Youre correct that people who are considered "olympic lifters" do not do high reps. International USAW Coach Ursula Papandrea mentioned in a siminar I attended that she has NEVER programmed a set of more than 5 reps, and can not recall even a set of 4 of the full lifts. There is a various set of reasons for this. However I do like the idea of scaling weight down a considerable amount if you feel that you must do these types of workouts.

In my mind, the Olympic lifts should be used as an explosive, and strength training stimulus. Not a metabolic/aerobic/strength endurance effort as some CrossFit gyms program. Also in my mind, experienced Crossfit/Olympic weightlifting coaches will never program workouts that have these types of movement unless A) the weight is extreamly light, B) the reps are extreamly low, C) technique is advanced for the lifter.

At the end of the day, you have to realize that not everybody programming CrossFit workouts has the depth of understanding, or knowledge required to "get" this. In reality, a lot of gyms do program unsafely based off of this. I do believe that we have seen a large shift in the programming from main site away from some of the moves that people called in to question years ago. Mainly the sumo deadlift hi-pull, GHD situps, and things of that nature.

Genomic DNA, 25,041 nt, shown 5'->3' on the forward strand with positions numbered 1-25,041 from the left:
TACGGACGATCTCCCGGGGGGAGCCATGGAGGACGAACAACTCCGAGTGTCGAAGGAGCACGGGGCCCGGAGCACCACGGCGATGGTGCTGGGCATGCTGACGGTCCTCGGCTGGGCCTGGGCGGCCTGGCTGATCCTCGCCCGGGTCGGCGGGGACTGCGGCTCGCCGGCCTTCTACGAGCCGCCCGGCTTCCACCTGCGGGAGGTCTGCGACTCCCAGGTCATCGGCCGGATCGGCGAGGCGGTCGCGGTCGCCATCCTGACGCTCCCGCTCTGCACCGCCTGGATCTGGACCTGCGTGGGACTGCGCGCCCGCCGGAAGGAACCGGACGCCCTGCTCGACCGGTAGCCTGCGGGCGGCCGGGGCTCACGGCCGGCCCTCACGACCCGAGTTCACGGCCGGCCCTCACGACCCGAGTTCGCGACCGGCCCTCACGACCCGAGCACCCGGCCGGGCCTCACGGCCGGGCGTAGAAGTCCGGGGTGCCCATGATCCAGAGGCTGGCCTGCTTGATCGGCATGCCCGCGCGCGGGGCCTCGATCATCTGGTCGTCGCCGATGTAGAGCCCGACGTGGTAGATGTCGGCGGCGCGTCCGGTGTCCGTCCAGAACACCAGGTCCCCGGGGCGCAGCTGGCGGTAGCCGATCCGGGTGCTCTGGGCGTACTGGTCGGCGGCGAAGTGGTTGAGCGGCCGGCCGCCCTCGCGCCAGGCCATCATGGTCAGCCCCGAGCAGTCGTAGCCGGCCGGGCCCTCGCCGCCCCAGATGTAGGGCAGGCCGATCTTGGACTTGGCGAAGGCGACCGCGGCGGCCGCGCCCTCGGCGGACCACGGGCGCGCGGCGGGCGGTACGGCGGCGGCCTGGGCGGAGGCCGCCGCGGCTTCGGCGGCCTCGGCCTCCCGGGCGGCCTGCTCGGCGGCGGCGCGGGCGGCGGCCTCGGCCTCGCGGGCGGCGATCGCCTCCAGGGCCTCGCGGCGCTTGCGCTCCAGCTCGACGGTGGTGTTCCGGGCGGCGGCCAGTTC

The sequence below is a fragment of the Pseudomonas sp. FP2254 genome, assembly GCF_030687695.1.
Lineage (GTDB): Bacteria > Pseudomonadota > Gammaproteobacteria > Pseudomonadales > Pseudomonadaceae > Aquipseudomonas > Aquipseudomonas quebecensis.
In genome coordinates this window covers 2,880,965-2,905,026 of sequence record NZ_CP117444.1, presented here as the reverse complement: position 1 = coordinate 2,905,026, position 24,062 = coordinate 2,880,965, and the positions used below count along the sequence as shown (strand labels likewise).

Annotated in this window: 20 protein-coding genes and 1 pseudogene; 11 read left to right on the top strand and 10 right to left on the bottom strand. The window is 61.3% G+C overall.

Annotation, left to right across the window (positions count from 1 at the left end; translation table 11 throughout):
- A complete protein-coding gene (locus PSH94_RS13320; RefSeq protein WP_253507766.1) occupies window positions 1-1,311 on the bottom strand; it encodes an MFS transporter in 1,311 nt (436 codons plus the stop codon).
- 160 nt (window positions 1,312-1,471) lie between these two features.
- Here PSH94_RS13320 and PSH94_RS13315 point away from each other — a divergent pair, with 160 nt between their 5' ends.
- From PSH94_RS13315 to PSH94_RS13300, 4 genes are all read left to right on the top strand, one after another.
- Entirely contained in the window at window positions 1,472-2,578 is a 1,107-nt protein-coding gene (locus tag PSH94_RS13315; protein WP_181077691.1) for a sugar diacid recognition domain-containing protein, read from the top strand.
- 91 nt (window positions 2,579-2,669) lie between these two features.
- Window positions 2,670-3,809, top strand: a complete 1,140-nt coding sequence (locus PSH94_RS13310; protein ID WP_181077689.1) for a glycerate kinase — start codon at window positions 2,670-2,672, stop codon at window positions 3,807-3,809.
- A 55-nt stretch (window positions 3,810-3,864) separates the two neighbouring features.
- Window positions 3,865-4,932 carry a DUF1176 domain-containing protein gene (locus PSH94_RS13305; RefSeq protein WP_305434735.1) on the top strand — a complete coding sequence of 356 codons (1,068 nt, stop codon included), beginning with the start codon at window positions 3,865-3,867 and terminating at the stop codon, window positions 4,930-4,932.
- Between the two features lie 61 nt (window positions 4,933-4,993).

I think we will see less and less of the Isabell/Grace wods as programming progresses.
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Old 12-07-2013, 03:33 PM   #5
Harold Collins
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Re: O-lifting: Too dangerous?

As others have mentioned proper coaching , scaling , and programming is key to avoiding injury ... Regardless if it's olympic lifting or any other movement
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Old 12-07-2013, 05:53 PM   #6
Jason Denny
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Re: O-lifting: Too dangerous?

I follow Catalyst Athletics programming with metcons on occasion. Before that I was doing 5/3/1 with metcons. NONE of my metcons included bar work as I am working HARD to reverse bad habits taught to me in my on-ramp and L1 cert 3.5 years ago. I attended a CrossFit Oly Cert this year and it opened my eyes to the errors in my form. Constant practice on my snatch is C&J has allowed me to improve vastly but I still stay away from even low weight versions in Metcons as bad habits I am trying to break will creep back in.
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Old 12-07-2013, 06:00 PM   #7
David Allen Rogers
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Re: O-lifting: Too dangerous?